- United States citizen or legal resident alien.
- High School diploma or GED.
- Between 17-35 years old. The maximum age may be higher for those who previously served in the United States military.
- Pass a medical exam.
- Pass a background check.
- No security clearance required.
- ASVAB score of 107 in General Technical and 101 in Skilled Technical.
- Moderately Heavy strength requirement.
- a PULHES of 222121.
- Complete Basic Training & Advanced Individual Training.
Initial Training For The Army 68W
Like any other Soldier, the 68W must attend approximately 10 weeks of Basic Combat Training (BCT) where they will learn how to be a Soldier first and foremost. From there, it is off to Fort Sam Houston for Advanced Individual Training for 16-weeks. While at AIT, they will learn the skills to take care of the battlefield wounded.
68W MOS Additional Skill Identifiers
There are also many Additional Skill Identifiers the 68W can learn and earn:
- M3 – Dialysis (Identifies positions requiring Soldiers qualified in the operation of dialysis equipment and the treatment of patients with kidney disorders)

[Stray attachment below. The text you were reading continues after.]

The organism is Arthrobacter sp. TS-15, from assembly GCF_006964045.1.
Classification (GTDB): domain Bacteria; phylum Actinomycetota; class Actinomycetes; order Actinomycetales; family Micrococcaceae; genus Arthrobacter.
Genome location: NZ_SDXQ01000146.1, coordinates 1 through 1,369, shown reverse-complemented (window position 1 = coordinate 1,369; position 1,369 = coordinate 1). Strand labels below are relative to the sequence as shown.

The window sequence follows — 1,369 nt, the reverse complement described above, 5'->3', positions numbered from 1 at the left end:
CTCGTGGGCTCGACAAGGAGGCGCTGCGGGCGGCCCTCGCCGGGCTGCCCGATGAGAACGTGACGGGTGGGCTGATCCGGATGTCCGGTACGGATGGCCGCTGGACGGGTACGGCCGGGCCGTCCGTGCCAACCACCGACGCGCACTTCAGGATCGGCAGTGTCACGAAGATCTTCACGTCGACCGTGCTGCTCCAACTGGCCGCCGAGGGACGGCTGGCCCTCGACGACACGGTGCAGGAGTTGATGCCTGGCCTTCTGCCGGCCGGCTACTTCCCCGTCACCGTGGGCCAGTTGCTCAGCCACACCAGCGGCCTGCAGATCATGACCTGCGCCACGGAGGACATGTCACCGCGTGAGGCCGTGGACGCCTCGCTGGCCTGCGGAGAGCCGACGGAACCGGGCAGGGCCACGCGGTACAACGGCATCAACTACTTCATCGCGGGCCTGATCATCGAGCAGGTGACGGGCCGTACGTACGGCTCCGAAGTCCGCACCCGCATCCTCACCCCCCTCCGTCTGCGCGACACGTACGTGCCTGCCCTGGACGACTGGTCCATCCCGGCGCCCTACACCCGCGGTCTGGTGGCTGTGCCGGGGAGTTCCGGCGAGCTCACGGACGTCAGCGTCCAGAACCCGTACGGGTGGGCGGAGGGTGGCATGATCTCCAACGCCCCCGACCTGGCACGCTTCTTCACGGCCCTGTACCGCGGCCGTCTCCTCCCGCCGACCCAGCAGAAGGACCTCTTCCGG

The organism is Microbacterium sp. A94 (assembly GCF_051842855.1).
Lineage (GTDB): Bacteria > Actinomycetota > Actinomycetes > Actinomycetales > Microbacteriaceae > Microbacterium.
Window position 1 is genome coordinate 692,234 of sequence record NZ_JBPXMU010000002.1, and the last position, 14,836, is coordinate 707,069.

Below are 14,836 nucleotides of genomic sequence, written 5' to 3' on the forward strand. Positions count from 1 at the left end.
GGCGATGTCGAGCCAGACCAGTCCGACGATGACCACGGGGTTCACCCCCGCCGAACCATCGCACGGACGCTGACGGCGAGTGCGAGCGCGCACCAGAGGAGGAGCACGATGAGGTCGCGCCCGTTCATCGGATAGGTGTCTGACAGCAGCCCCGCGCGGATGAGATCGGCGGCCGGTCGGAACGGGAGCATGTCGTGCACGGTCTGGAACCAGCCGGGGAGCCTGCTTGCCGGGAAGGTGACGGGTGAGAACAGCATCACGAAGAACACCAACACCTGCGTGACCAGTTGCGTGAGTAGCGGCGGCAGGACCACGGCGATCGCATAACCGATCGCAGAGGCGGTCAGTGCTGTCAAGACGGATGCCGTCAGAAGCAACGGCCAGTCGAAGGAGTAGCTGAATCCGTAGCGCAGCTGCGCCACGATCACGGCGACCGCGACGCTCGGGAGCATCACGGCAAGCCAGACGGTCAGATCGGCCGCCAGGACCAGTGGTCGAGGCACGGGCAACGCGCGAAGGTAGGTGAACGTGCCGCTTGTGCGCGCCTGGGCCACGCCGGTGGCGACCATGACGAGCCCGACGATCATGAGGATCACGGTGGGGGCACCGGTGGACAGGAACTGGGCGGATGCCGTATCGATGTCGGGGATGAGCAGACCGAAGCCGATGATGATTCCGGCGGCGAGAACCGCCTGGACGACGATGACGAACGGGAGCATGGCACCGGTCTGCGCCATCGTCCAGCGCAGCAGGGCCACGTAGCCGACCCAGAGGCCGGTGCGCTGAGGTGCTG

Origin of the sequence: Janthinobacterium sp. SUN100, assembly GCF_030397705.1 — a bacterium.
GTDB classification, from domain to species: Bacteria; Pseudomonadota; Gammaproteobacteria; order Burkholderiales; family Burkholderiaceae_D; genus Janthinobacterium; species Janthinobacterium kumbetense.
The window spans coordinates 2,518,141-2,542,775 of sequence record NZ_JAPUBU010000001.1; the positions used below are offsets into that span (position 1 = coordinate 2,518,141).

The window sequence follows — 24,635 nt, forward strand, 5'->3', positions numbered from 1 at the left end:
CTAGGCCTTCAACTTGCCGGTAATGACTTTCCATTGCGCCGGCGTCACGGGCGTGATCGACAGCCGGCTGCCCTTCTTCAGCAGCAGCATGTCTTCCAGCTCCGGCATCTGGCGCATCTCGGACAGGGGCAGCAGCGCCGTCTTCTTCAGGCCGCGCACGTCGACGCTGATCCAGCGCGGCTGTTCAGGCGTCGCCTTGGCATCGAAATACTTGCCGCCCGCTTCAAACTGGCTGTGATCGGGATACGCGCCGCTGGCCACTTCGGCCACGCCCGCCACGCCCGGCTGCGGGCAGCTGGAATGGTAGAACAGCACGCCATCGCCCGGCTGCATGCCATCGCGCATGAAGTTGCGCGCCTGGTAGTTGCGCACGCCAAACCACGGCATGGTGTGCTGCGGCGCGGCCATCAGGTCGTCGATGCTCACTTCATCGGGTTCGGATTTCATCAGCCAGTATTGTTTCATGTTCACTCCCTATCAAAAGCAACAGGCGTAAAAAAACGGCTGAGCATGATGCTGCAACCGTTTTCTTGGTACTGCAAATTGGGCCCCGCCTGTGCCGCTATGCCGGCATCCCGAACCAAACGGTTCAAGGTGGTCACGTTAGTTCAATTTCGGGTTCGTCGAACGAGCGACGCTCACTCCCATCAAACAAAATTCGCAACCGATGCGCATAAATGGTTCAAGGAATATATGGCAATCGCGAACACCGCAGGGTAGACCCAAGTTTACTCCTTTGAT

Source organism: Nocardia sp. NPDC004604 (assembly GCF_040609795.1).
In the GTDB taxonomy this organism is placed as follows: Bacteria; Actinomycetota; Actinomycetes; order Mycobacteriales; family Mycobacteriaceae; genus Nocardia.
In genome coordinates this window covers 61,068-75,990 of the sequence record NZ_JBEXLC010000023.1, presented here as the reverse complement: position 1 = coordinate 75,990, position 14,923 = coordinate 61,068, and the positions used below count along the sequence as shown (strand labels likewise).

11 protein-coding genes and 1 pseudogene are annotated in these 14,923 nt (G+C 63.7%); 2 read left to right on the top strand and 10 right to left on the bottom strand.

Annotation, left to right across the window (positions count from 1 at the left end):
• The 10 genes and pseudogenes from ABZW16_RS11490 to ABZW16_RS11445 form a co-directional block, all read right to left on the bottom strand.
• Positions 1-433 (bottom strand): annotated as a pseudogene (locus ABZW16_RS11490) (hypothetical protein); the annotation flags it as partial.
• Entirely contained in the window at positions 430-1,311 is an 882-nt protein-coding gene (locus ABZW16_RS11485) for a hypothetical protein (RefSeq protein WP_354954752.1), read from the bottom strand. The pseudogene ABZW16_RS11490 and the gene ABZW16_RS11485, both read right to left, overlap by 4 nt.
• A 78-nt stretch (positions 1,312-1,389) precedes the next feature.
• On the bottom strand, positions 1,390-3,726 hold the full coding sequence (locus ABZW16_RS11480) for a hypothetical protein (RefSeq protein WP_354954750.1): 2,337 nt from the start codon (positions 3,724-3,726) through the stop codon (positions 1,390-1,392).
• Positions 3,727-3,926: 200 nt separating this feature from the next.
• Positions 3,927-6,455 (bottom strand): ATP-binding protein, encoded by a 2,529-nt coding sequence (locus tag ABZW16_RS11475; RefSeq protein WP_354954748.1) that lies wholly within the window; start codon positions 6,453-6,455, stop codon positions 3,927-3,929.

- M6 – Practical/Vocational Nurse (M6 is now identified as MOS 68C)
- N1 – Aircraft Crewmember Standardization Instruction
- N3 – Occupational Therapy (N3 is now identified as MOS 68L)
- and many others
Training is rigid, so be prepared. Also, keep in mind the Army may change these skill identifiers from time to time.
Army Medic Medical Badges
The Army currently offers two medical badges Combat Medics medics can earn or qualify for. They include the Expert Field Medical Badge and the Combat Medic Badge. I’ll cover more on each badge below.
Expert Field Medical Badge
Here are some interesting facts about the Expert Field Medical Badge.
- It was first created on June 18, 1965.
- It is the non-combat equivalent of the Combat Medical Badge (more on that in the following paragraphs).